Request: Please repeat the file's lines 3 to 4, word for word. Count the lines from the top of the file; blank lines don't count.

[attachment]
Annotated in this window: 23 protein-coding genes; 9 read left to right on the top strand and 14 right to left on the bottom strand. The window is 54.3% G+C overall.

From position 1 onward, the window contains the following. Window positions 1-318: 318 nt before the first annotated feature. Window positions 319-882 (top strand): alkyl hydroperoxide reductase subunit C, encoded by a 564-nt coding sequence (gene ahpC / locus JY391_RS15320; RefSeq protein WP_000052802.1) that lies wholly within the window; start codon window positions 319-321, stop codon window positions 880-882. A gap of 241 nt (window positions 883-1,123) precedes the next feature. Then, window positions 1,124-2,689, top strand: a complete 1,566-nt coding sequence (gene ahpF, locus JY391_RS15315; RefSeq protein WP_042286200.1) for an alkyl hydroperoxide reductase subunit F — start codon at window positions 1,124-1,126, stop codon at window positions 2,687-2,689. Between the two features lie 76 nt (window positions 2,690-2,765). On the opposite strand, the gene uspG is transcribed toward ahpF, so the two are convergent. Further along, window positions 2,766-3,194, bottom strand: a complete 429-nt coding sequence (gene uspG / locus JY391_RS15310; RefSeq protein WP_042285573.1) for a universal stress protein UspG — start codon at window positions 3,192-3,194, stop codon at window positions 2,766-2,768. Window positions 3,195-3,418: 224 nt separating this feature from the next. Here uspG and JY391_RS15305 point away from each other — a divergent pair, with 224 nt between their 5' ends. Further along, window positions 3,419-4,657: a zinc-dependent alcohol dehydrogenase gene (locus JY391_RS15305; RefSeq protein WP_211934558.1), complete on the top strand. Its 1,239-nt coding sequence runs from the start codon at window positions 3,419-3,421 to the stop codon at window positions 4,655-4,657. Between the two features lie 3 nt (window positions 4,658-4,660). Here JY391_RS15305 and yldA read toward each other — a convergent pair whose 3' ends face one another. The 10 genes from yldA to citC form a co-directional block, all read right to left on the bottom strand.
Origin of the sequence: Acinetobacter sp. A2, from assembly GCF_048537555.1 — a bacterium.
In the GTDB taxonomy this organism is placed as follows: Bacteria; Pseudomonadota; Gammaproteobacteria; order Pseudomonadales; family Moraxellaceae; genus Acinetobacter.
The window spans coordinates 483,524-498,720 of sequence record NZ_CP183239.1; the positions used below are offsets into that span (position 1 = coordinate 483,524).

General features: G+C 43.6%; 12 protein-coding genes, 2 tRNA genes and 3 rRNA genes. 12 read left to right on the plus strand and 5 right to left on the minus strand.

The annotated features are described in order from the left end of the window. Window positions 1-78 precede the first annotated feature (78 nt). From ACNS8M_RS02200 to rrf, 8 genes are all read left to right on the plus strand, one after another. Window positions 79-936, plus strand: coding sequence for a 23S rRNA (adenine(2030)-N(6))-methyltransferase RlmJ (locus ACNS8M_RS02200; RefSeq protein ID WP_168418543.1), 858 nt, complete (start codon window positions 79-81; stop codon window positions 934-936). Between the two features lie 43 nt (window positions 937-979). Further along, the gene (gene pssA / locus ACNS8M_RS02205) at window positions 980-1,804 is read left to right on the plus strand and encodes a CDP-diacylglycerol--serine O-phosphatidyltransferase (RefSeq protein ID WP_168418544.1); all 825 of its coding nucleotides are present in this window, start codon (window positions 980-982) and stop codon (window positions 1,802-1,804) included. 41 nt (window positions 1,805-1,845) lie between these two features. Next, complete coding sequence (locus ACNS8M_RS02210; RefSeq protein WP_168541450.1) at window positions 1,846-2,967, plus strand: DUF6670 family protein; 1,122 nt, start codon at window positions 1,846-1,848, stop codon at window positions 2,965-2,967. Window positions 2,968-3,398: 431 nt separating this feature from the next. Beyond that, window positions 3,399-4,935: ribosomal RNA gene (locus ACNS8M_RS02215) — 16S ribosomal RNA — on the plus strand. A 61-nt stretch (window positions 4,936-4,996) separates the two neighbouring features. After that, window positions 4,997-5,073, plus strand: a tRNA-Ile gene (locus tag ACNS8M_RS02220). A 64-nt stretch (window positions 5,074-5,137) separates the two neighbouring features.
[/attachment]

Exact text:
Origin of the sequence: Acinetobacter sp. A2, from assembly GCF_048537555.1 — a bacterium.
In the GTDB taxonomy this organism is placed as follows: Bacteria; Pseudomonadota; Gammaproteobacteria; order Pseudomonadales; family Moraxellaceae; genus Acinetobacter.